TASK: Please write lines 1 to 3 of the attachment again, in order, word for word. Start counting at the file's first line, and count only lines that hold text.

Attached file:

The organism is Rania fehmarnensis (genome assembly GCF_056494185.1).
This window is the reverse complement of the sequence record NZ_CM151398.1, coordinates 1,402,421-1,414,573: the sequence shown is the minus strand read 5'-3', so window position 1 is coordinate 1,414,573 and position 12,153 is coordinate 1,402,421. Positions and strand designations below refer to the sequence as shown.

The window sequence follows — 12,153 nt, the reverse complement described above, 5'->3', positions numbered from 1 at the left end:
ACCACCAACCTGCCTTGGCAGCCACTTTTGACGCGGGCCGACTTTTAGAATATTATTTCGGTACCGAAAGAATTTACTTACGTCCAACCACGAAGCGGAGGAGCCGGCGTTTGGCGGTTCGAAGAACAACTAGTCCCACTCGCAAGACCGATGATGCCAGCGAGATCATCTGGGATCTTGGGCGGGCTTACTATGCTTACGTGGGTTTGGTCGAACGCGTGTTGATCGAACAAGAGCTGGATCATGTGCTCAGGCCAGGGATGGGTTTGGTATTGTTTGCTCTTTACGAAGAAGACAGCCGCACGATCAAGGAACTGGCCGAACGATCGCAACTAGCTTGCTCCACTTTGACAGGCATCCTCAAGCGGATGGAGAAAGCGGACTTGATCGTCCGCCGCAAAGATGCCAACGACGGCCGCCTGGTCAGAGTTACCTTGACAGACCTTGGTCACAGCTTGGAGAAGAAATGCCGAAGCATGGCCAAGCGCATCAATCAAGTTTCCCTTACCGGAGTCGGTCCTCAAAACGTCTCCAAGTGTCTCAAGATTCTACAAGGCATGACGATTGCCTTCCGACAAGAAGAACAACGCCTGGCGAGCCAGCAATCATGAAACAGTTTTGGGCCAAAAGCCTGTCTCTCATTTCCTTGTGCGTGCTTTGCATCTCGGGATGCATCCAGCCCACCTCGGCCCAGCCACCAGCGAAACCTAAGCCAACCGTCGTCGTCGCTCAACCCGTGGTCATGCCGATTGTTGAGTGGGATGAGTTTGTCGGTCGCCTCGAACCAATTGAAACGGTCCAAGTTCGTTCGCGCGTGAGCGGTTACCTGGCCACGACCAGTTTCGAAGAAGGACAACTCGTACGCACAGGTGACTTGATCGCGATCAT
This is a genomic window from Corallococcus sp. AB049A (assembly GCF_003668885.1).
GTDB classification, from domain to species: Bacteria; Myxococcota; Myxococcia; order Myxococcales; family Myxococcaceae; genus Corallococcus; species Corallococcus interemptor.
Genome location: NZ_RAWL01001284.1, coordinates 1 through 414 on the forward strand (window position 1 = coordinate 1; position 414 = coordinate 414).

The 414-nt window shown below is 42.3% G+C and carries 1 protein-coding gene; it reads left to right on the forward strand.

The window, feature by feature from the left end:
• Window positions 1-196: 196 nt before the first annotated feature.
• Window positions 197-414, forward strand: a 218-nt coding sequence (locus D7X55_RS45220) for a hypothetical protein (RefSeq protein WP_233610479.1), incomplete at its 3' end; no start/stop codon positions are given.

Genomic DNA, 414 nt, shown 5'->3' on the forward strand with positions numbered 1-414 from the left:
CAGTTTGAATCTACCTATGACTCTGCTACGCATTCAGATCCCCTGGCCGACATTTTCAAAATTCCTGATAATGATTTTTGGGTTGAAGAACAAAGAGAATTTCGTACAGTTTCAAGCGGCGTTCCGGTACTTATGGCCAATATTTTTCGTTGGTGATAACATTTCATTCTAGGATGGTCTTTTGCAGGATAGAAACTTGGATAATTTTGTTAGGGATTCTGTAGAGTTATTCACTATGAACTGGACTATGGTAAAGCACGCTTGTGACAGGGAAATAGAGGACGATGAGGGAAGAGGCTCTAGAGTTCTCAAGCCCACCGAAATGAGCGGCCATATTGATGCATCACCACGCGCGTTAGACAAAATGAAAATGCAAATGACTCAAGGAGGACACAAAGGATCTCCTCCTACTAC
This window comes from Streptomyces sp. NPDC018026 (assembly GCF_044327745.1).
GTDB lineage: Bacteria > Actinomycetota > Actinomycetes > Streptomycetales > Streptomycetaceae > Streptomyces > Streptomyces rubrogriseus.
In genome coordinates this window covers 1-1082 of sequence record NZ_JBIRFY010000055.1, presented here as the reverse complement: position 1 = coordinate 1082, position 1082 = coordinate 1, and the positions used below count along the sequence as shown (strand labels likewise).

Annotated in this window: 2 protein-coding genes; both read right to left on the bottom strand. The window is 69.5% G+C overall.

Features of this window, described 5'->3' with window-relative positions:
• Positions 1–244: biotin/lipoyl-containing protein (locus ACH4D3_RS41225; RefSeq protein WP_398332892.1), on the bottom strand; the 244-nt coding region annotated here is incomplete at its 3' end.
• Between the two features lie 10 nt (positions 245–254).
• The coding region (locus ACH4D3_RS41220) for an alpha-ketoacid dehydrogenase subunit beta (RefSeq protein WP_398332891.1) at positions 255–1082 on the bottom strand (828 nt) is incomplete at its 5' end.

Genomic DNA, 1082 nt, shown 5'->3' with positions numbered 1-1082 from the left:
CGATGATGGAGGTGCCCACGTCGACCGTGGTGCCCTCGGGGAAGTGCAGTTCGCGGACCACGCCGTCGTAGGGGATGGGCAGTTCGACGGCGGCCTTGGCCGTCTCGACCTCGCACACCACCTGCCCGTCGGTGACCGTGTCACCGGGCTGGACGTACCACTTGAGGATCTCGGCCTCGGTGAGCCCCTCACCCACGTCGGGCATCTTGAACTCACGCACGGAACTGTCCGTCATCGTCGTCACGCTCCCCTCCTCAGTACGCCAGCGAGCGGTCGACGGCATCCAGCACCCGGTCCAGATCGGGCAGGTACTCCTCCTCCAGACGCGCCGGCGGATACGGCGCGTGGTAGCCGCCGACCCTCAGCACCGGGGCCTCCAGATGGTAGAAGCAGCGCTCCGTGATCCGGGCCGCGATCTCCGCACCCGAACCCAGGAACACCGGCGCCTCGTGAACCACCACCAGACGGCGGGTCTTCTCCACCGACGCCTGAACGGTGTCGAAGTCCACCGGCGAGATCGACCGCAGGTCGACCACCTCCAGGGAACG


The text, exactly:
The organism is Rania fehmarnensis (genome assembly GCF_056494185.1).
This window is the reverse complement of the sequence record NZ_CM151398.1, coordinates 1,402,421-1,414,573: the sequence shown is the minus strand read 5'-3', so window position 1 is coordinate 1,414,573 and position 12,153 is coordinate 1,402,421. Positions and strand designations below refer to the sequence as shown.

The window sequence follows — 12,153 nt, the reverse complement described above, 5'->3', positions numbered from 1 at the left end: